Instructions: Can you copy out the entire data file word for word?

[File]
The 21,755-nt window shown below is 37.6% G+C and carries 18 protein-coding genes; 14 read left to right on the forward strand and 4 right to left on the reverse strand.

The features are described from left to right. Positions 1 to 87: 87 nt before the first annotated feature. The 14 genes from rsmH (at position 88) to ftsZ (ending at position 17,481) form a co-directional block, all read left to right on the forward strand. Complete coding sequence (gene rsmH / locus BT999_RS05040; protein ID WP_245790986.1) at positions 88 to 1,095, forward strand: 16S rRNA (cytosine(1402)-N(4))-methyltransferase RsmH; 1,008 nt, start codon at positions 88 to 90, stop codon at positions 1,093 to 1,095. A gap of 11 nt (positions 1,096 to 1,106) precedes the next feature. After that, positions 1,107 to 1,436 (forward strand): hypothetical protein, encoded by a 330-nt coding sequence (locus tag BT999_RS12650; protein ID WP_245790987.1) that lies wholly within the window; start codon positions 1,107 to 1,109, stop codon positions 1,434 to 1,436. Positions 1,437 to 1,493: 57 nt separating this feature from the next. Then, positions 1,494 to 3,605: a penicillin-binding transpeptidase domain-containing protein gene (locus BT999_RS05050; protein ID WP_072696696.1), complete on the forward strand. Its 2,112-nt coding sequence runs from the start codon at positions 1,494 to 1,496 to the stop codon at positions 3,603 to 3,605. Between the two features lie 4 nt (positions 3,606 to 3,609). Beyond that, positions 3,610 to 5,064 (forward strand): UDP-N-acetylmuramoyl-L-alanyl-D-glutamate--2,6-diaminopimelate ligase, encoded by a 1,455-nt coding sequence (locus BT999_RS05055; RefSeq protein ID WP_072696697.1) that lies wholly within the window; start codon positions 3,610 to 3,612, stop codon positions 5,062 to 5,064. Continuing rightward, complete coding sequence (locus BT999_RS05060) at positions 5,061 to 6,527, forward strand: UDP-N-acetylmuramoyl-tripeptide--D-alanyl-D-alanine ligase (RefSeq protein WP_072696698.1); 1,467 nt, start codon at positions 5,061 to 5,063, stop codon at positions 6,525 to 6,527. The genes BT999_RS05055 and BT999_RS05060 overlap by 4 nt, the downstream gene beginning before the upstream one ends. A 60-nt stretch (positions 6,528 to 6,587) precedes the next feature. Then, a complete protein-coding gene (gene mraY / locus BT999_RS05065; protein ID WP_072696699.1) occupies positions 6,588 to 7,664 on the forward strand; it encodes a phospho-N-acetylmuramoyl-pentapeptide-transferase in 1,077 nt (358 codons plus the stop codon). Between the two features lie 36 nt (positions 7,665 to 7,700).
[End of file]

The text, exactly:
The 21,755-nt window shown below is 37.6% G+C and carries 18 protein-coding genes; 14 read left to right on the forward strand and 4 right to left on the reverse strand.

The features are described from left to right. Positions 1 to 87: 87 nt before the first annotated feature. The 14 genes from rsmH (at position 88) to ftsZ (ending at position 17,481) form a co-directional block, all read left to right on the forward strand. Complete coding sequence (gene rsmH / locus BT999_RS05040; protein ID WP_245790986.1) at positions 88 to 1,095, forward strand: 16S rRNA (cytosine(1402)-N(4))-methyltransferase RsmH; 1,008 nt, start codon at positions 88 to 90, stop codon at positions 1,093 to 1,095. A gap of 11 nt (positions 1,096 to 1,106) precedes the next feature. After that, positions 1,107 to 1,436 (forward strand): hypothetical protein, encoded by a 330-nt coding sequence (locus tag BT999_RS12650; protein ID WP_245790987.1) that lies wholly within the window; start codon positions 1,107 to 1,109, stop codon positions 1,434 to 1,436. Positions 1,437 to 1,493: 57 nt separating this feature from the next. Then, positions 1,494 to 3,605: a penicillin-binding transpeptidase domain-containing protein gene (locus BT999_RS05050; protein ID WP_072696696.1), complete on the forward strand. Its 2,112-nt coding sequence runs from the start codon at positions 1,494 to 1,496 to the stop codon at positions 3,603 to 3,605. Between the two features lie 4 nt (positions 3,606 to 3,609). Beyond that, positions 3,610 to 5,064 (forward strand): UDP-N-acetylmuramoyl-L-alanyl-D-glutamate--2,6-diaminopimelate ligase, encoded by a 1,455-nt coding sequence (locus BT999_RS05055; RefSeq protein ID WP_072696697.1) that lies wholly within the window; start codon positions 3,610 to 3,612, stop codon positions 5,062 to 5,064. Continuing rightward, complete coding sequence (locus BT999_RS05060) at positions 5,061 to 6,527, forward strand: UDP-N-acetylmuramoyl-tripeptide--D-alanyl-D-alanine ligase (RefSeq protein WP_072696698.1); 1,467 nt, start codon at positions 5,061 to 5,063, stop codon at positions 6,525 to 6,527. The genes BT999_RS05055 and BT999_RS05060 overlap by 4 nt, the downstream gene beginning before the upstream one ends. A 60-nt stretch (positions 6,528 to 6,587) precedes the next feature. Then, a complete protein-coding gene (gene mraY / locus BT999_RS05065; protein ID WP_072696699.1) occupies positions 6,588 to 7,664 on the forward strand; it encodes a phospho-N-acetylmuramoyl-pentapeptide-transferase in 1,077 nt (358 codons plus the stop codon). Between the two features lie 36 nt (positions 7,665 to 7,700).